Fact Sheet: SPF-SAF Joint Training for Homeland Security Operations

Fact Sheet: SPF-SAF Joint Training for Homeland Security Operations


The Singapore Police Force (SPF) works closely with the Singapore Armed Forces (SAF) to deal with the terrorism threat under our national Homefront Crisis Management framework. Since January 2018, the SAF's Homeland Security Training Centre (HSTC) and SPF's Frontline Policing Training Centre (FPTC) have been conducting joint training sessions for Army and SPF frontline officers to equip them with the necessary skillsets to jointly perform homeland security operations, and to enhance interoperability between the two security forces. During the joint training sessions, SAF soldiers and SPF officers hone their tactical competencies through a series of training scenarios. These joint training sessions are part of a series of routine joint exercises between the two security agencies. Training together regularly in these joint exercises has increased their interoperability, which allows for SAF servicemen to be deployed quickly alongside SPF officers during major events like the 33rd ASEAN Summit, if necessary.

SPF and SAF Joint Training for Homeland Security Operations 

Intent. The joint training trains soldiers for deployment alongside their SPF counterparts to de-escalate and neutralise the threat if required. It is designed to enhance interoperability and operational competency between the personnel from both agencies. Tactics, Techniques and Procedures (TTPs) are aligned through scenario-based training. These TTPs define their actions, roles and responsibilities when responding to a situation.

Current Status. To date, 7 joint training sessions have been conducted. Separately, a total of 22,000 SAF soldiers have been trained for Homeland Security operations.

Training Modality. Component training is conducted independently by SPF and SAF. The joint training is then conducted as the final phase of training. Through a series of scenarios, hostile situations are re-enacted to elicit the trainees' responses. Each scenario is conducted by a pair of SPF and SAF trainers. The partnership between the two agencies enhances both training experience and effectiveness. The four scenarios are as follows: 

a.    Rowdy Crowd. As part of their duties to patrol public areas, incidental responses to public order incidents are expected. This scenario exercises the patrol in their application of force on a rowdy crowd which does not possess any major threat, or is not life-threatening to the public.

b.    Knife Attack. In the same nature as the rowdy crowd, the situation is escalated with the possession of a potentially lethal weapon. The patrol is to exercise the appropriate use of force to neutralise the situation. 

c.    Active Shooter with Improvised Explosive Device (IED). Mirroring a suicide bomber scenario, the patrol responds to an active shooter who had killed several civilians in the vicinity. The patrol will apply suitable force (up to lethal force) to contain the situation. It will also exercise their link-up procedures with follow on forces. 

d.    Active Shooter with Hostage. In the same nature as the active shooter with IED, the added complexity of the scenario will test the negotiation skills and decision making processes of the patrol. Similarly, link-up procedures with follow on forces will be exercised.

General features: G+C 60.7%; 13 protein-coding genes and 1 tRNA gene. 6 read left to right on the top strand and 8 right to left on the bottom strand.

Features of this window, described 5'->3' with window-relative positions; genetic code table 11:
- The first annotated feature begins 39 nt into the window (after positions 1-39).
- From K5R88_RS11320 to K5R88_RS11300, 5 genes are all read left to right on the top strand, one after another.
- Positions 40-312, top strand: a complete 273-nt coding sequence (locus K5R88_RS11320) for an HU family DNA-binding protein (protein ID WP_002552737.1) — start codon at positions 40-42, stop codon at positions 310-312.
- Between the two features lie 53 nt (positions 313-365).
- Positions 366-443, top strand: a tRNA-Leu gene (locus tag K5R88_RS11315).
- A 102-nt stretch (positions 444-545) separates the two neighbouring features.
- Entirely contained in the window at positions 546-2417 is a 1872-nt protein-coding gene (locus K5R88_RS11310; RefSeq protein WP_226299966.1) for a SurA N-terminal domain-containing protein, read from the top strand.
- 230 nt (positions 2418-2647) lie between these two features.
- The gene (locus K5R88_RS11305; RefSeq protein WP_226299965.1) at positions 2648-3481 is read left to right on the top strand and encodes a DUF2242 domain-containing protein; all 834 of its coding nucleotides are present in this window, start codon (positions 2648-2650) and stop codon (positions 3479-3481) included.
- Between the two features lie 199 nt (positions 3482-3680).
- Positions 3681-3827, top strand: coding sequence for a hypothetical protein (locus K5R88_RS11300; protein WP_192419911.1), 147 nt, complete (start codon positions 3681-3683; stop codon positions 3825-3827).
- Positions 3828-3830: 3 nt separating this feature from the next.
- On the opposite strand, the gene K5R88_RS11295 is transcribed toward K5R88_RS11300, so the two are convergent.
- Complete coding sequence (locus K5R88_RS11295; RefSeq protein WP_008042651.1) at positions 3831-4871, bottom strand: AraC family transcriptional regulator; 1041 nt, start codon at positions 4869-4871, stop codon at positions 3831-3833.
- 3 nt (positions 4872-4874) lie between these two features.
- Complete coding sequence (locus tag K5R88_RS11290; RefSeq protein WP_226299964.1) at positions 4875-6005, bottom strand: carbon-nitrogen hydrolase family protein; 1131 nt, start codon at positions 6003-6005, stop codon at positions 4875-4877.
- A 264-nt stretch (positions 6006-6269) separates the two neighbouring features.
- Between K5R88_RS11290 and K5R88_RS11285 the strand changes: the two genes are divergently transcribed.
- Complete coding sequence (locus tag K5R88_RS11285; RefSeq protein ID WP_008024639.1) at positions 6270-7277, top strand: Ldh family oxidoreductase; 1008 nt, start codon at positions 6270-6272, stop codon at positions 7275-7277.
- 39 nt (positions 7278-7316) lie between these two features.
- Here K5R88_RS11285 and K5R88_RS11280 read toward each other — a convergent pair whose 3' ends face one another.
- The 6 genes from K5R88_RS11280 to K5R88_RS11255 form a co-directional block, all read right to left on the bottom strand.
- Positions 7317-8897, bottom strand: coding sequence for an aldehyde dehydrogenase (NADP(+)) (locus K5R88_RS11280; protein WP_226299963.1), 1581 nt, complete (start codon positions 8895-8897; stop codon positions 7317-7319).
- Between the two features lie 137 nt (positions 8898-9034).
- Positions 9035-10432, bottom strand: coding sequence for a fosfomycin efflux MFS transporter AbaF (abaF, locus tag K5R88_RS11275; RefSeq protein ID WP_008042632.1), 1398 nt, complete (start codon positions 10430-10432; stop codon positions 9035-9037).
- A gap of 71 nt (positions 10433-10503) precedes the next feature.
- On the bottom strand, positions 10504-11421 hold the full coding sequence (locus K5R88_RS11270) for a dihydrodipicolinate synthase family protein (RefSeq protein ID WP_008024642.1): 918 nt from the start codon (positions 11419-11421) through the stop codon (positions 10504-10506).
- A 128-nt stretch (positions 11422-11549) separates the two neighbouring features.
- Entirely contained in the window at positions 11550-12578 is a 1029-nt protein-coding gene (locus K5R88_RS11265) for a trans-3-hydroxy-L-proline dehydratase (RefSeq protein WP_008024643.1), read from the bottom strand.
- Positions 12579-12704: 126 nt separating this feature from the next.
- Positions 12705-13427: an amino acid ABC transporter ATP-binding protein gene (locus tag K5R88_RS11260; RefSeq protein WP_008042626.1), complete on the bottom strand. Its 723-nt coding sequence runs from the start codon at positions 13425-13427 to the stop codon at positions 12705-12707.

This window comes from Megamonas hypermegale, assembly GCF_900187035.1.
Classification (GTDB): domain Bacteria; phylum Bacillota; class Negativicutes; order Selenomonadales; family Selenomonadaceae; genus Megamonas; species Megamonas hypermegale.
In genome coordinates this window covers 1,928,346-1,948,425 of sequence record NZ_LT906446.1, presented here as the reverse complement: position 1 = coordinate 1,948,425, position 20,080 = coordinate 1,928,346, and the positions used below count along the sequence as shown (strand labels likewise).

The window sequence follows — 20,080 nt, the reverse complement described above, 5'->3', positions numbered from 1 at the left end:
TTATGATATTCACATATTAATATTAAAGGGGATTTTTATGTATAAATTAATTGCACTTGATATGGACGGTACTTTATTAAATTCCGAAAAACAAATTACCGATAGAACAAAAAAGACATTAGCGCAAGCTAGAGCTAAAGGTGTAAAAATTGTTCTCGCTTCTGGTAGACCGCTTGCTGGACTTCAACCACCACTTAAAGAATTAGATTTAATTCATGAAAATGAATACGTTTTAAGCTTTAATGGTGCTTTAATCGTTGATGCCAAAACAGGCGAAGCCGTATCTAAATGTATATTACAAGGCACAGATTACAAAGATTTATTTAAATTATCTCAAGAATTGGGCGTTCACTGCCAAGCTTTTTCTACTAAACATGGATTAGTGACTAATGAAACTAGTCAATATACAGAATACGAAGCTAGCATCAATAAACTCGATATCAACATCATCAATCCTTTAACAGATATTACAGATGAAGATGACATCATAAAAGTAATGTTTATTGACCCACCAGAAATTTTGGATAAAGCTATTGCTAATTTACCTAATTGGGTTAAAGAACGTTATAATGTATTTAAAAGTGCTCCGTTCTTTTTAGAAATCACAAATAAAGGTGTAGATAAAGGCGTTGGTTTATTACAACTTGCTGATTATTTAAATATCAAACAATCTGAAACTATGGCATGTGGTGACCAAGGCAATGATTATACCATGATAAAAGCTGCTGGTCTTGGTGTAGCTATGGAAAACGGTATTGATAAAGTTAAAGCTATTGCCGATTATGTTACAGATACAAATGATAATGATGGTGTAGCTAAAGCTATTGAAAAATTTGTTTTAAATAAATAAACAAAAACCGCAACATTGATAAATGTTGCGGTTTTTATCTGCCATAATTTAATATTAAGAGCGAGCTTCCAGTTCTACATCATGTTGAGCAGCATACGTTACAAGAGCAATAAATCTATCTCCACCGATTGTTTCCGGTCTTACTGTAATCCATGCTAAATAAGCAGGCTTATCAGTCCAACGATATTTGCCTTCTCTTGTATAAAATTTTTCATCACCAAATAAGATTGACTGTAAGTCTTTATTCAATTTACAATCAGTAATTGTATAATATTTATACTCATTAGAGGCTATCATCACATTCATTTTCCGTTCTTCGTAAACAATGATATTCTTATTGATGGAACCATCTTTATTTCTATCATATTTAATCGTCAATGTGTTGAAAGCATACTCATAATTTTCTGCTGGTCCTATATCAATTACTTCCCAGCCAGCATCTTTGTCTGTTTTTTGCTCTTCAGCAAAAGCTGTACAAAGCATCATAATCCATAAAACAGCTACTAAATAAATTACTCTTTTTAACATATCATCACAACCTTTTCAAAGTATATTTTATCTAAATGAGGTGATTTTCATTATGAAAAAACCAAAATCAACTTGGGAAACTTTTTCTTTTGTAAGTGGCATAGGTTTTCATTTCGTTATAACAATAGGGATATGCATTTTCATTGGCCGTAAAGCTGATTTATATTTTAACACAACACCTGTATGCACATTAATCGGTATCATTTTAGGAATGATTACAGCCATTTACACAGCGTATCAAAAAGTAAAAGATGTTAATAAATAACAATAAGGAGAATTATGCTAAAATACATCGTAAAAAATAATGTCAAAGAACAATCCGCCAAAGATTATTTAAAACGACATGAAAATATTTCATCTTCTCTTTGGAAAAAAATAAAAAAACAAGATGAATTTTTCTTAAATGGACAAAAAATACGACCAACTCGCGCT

Training Outcomes. Upon completion of this joint training, both agencies will achieve the following outcomes: (i) understand and apply legal frameworks; (ii) apply search and arrest techniques; (iii) master the use of less-lethal weapons such as the straight extendable baton; (iv) apply gradual response skills to de-escalate and neutralise hostile situations for operations such as Joint Deterrence Patrol and Coastal Surveillance; and (v) provide combat buddy aid.

Units Involved

The conducting units are as follows:

a.    SPF's Frontline Policing Training Centre (FPTC). The FPTC is a unit in the SPF Training Command that focusses on frontline training. It plays a key role in equipping trainees, who will be performing frontline policing duties, with tactical skills. It also keeps regular frontline officers updated on their tactical competencies. The FPTC conducts the following training: (i) First Responders Training (Public Security and Public Order incidents); (ii) Emergency Response Team (ERT) Maintenance Training; (iii) Police Defence Tactics; and (iv) Side-Firearms Training. Additionally, the FPTC develops training contents and conducts exercises to validate the operational readiness of frontline officers in the Land Divisions.

b. SAF's Homeland Security Training Centre (HSTC). The HSTC is housed in Clementi Camp under the ambit of Island Defence Training Institute. HSTC trains active and NS units to execute homeland security operations. 

The SAF training unit is an NS unit from HQ 9 Division and the SPF officers training alongside them are frontline officers from the six Police divisions.

Way Ahead

Both agencies value the partnership, and will continue to exercise and train together to enhance our interoperability in homeland security operations. Such joint training strengthens the operational capability of both agencies to conduct joint operations, and enhance the understanding between the forces.

Other Homeland Security Training

The Island Defence Training Institute (IDTI) – Centre of Excellence for Island Defence Training was inaugurated on 31 July 2017 to anchor Homeland Security training to prepare SAF soldiers and units to deal with a spectrum of security threats. IDTI trains both Active and NS units for homeland security operations such as (i) joint deterrence patrols; (ii) coastal surveillance operations; (iii) protection of key installations such as Changi Airport and Jurong Island; (iv) cordon and search operations; and (v) public order operations.

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